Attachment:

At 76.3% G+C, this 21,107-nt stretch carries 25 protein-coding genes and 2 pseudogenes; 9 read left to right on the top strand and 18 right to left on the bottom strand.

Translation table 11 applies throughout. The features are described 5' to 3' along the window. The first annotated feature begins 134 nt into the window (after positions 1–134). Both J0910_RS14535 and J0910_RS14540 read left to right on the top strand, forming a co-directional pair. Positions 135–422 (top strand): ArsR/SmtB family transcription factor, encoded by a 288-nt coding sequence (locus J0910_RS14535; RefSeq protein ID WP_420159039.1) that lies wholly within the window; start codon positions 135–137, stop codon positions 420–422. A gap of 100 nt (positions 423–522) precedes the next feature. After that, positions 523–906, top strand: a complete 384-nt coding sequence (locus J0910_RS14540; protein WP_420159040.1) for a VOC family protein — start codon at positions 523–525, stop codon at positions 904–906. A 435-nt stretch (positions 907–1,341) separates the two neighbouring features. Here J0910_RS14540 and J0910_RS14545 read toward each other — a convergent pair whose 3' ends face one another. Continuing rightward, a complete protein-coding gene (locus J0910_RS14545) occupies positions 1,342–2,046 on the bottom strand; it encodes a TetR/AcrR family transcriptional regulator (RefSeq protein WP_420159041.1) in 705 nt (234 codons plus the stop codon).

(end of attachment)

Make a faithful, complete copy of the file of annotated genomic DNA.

At 76.3% G+C, this 21,107-nt stretch carries 25 protein-coding genes and 2 pseudogenes; 9 read left to right on the top strand and 18 right to left on the bottom strand.

Translation table 11 applies throughout. The features are described 5' to 3' along the window. The first annotated feature begins 134 nt into the window (after positions 1–134). Both J0910_RS14535 and J0910_RS14540 read left to right on the top strand, forming a co-directional pair. Positions 135–422 (top strand): ArsR/SmtB family transcription factor, encoded by a 288-nt coding sequence (locus J0910_RS14535; RefSeq protein ID WP_420159039.1) that lies wholly within the window; start codon positions 135–137, stop codon positions 420–422. A gap of 100 nt (positions 423–522) precedes the next feature. After that, positions 523–906, top strand: a complete 384-nt coding sequence (locus J0910_RS14540; protein WP_420159040.1) for a VOC family protein — start codon at positions 523–525, stop codon at positions 904–906. A 435-nt stretch (positions 907–1,341) separates the two neighbouring features. Here J0910_RS14540 and J0910_RS14545 read toward each other — a convergent pair whose 3' ends face one another. Continuing rightward, a complete protein-coding gene (locus J0910_RS14545) occupies positions 1,342–2,046 on the bottom strand; it encodes a TetR/AcrR family transcriptional regulator (RefSeq protein WP_420159041.1) in 705 nt (234 codons plus the stop codon).